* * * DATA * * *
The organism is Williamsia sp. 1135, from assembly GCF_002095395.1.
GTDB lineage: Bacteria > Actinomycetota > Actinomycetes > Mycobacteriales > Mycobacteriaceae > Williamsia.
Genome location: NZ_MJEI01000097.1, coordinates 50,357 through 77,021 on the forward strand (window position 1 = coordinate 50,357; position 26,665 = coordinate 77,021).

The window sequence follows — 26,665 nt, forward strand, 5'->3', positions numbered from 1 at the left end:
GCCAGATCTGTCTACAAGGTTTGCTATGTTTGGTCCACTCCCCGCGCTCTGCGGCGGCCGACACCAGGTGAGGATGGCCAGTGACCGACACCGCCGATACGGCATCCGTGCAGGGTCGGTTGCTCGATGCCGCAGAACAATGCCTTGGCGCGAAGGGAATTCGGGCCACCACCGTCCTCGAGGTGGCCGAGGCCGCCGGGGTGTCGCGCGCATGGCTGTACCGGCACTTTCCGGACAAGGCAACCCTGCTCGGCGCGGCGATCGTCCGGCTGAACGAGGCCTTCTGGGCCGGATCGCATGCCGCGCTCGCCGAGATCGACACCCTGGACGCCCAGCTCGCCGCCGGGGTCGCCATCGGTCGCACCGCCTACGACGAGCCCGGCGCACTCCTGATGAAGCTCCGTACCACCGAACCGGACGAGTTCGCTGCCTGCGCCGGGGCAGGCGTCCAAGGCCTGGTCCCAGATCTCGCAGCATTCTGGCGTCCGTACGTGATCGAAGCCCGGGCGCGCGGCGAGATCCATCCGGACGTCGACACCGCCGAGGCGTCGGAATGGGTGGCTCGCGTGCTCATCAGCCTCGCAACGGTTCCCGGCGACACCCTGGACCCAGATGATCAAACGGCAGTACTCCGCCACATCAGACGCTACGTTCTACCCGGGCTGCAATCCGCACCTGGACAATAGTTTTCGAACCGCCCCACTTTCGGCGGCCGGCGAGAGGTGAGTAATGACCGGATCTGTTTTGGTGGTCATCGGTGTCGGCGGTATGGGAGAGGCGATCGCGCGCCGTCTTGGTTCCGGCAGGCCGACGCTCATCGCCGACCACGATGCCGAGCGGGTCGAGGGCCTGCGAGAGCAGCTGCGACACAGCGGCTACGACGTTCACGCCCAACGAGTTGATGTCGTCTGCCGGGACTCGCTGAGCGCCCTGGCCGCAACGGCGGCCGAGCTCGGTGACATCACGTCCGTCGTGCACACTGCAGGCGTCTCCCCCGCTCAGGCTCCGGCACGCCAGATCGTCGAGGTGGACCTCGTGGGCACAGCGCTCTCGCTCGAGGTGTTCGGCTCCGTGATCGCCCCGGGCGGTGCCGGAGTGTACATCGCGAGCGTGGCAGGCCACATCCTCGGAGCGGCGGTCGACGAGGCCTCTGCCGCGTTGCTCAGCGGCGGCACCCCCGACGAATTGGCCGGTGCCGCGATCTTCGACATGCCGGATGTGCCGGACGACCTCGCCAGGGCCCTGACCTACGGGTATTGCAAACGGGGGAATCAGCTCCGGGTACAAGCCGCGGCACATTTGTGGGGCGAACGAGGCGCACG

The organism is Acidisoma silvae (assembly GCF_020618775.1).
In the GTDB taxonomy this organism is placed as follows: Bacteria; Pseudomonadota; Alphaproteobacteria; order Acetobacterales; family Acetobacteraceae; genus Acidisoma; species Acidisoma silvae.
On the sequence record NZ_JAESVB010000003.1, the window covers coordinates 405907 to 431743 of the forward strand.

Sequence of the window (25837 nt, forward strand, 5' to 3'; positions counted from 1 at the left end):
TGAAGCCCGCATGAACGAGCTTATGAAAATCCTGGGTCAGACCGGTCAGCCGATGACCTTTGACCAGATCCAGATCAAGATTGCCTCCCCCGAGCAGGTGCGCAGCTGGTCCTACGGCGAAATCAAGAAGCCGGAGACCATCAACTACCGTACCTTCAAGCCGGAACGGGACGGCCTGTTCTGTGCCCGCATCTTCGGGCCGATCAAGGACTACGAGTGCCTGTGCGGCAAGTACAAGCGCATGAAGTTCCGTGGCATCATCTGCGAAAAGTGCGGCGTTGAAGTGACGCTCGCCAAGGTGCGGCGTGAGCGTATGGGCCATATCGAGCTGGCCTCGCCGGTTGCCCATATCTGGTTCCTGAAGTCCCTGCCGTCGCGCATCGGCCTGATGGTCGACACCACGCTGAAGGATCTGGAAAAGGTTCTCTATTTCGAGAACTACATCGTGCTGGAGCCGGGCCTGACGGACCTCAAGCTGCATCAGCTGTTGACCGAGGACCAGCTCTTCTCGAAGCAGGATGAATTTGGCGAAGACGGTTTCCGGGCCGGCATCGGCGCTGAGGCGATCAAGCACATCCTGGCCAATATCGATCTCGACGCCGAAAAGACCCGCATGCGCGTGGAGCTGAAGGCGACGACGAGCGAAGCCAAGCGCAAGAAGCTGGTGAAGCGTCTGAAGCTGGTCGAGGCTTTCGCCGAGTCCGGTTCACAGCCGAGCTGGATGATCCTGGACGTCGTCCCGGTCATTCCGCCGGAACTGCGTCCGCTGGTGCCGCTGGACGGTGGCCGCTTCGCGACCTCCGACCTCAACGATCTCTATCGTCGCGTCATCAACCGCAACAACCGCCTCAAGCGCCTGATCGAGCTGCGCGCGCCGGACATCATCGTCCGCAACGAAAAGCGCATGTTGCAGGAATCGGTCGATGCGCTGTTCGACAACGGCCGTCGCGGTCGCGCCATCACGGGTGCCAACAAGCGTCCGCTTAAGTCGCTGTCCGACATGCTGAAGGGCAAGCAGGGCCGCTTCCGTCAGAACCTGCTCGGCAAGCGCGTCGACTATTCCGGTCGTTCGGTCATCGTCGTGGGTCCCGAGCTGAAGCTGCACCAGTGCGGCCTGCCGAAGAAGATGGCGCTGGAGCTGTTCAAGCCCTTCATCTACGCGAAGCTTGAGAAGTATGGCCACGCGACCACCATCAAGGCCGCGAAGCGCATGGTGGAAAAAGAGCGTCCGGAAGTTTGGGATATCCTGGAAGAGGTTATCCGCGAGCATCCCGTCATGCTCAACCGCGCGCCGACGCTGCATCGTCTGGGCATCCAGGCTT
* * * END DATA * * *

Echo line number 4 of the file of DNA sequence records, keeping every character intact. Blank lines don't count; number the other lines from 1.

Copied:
The window sequence follows — 26,665 nt, forward strand, 5'->3', positions numbered from 1 at the left end: